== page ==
Essential Lutheran Library

Essential Lutheran Library

These books comprise a library of solid and faith-strengthening works for pastors and all Christians. They are flowering buds of American Biblical Christianity and the Lutheran (Protestant) Reformation.

Three Basic Books for New Christians and Everyone

“I realize that this city, and all cities, are filled with people who have been unfortunate enough not to have the right kind of parents, who have been unfortunate enough not to have had the right kind of training, who have become busy, and so busy that they must be saved in a few months time or lost forever… We have in view during the next seven Thursday evenings to show the Way and make it plain to every intelligent one who will come and sit down in this center row of pews…” — Simon Peter Long

Luther’s Little Instruction Book (Small Catechism) has been translated into many of the languages of the world. Williston Walker in his History of the Christian Church describes it as “one of the noblest monuments of the Reformation”. Of it, Luther writes, “The Catechism is the Bible of the laymen. In it the entire body of Christian doctrine, which every Christian must know in order to be saved, is contained…”

“Human reason and inclination are always in their natural state averse to the doctrine of Justification by faith. Hence it is no wonder that earth and hell combine in persistent efforts to banish it from the Church and from the world. This great doctrine of the sinner’s justification by faith in the Redeemer of the world, who lived and suffered and died to save our lost race, is the very soul of the supernatural revelation given in Holy Scripture. But it is, therefore, also the doctrine against which the attacks of Satan are mainly directed, and against which the world and the flesh most obstinately array themselves.

Beyond the Basics

“The attentive reader… will see that the matters here treated are not antiquated or obsolescent, but enter most deeply into the issues of the hour.” — Henry Eyster Jacobs

“It abounds in forcible illustrations, in exhaustive treatment of scriptural texts, in proofs from patristic literature and the history of the Church, overwhelming with confusion the arguments which the adversaries had drawn from the same sources. Its spirit is so mild and conciliatory, its style so clear and lucid, its language so animated and eloquent, its entire mode of reasoning so manifestly the sincere expression of a mind that has been long occupied and deeply agitated by the contemplation of divine things, that it cannot fail to deeply interest all devout students of Scripture. — Henry Eyster Jacobs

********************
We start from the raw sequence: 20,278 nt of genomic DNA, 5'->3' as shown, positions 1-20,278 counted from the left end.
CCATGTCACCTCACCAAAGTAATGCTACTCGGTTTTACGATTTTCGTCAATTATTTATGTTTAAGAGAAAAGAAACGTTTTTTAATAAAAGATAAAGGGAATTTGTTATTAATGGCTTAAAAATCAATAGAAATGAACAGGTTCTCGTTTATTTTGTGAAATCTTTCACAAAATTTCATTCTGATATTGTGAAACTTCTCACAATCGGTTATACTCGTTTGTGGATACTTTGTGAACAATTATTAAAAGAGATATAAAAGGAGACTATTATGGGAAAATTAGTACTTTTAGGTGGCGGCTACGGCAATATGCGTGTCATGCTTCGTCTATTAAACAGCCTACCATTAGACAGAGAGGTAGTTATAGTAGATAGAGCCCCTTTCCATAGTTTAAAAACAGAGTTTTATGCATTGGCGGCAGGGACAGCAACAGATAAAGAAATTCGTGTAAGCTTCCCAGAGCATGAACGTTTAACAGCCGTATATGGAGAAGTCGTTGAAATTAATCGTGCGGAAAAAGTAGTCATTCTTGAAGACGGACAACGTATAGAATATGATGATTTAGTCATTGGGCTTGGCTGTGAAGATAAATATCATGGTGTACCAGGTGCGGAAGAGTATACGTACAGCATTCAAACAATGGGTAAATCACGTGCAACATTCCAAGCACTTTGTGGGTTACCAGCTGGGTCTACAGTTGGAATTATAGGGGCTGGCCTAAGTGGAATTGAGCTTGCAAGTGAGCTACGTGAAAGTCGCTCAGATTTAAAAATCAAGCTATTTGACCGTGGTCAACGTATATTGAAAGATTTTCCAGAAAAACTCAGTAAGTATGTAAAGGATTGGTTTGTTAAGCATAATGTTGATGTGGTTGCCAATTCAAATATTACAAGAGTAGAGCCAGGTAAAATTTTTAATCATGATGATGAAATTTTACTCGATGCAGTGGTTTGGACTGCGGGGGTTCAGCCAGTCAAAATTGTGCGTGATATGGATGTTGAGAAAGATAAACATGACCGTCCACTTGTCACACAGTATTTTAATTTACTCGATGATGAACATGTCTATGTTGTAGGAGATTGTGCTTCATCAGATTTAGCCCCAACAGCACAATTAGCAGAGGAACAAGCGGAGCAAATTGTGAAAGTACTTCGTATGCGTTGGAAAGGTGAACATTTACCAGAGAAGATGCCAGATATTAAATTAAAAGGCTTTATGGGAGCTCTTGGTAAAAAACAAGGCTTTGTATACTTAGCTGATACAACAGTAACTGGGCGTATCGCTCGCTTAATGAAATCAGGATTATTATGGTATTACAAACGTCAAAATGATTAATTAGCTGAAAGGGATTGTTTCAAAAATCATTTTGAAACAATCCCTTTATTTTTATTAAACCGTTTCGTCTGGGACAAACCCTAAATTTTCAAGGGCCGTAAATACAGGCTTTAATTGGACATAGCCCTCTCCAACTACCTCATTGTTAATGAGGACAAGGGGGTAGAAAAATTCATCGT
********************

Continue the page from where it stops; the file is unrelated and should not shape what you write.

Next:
“Never was there a more careful and discriminating Church document written, guarding in each article against exaggerations on each side, and then, in most precise and definite words, setting forth the teaching from the Holy Scriptures on the subjects concerning which there had been misunderstanding and alienation of feeling.” — Henry Eyster Jacobs

This is Dr. Schmauk’s magnum opus on Christian Confessionalism, a treasure of approachable, Biblically Conservative scholarship. “This book is written in the belief that the one ultimate authority among men is truth.” – Theodore Schmauk

Theodore Schmauk’s exploration and defense of the Christian faith consists of five parts:

  • Historical Introduction
  • Part 1: Are Confessions Necessary?
  • Part 2: Confessions in the Church
  • Part 3: Lutheran Confessions
  • Part 4: The Church in America

Essential References

A Summary of the Christian Faith has been appreciated by Christians since its original publication for its easy accessibility and “frequently asked question” format. Henry Eyster Jacobs was both a teacher and a scholar. The volume also includes “Luther’s Speculations Concerning Predestination”.

The Augsburg Confession is the essential document of the Lutheran Reformation. The Saxon Visitation Articles were used by pastors to instruct their congregants in the basics of the Christian faith. They appeared in Saxon editions of the Book of Concord until the forced union of Lutheran and Reformed in the Nineteenth Century.

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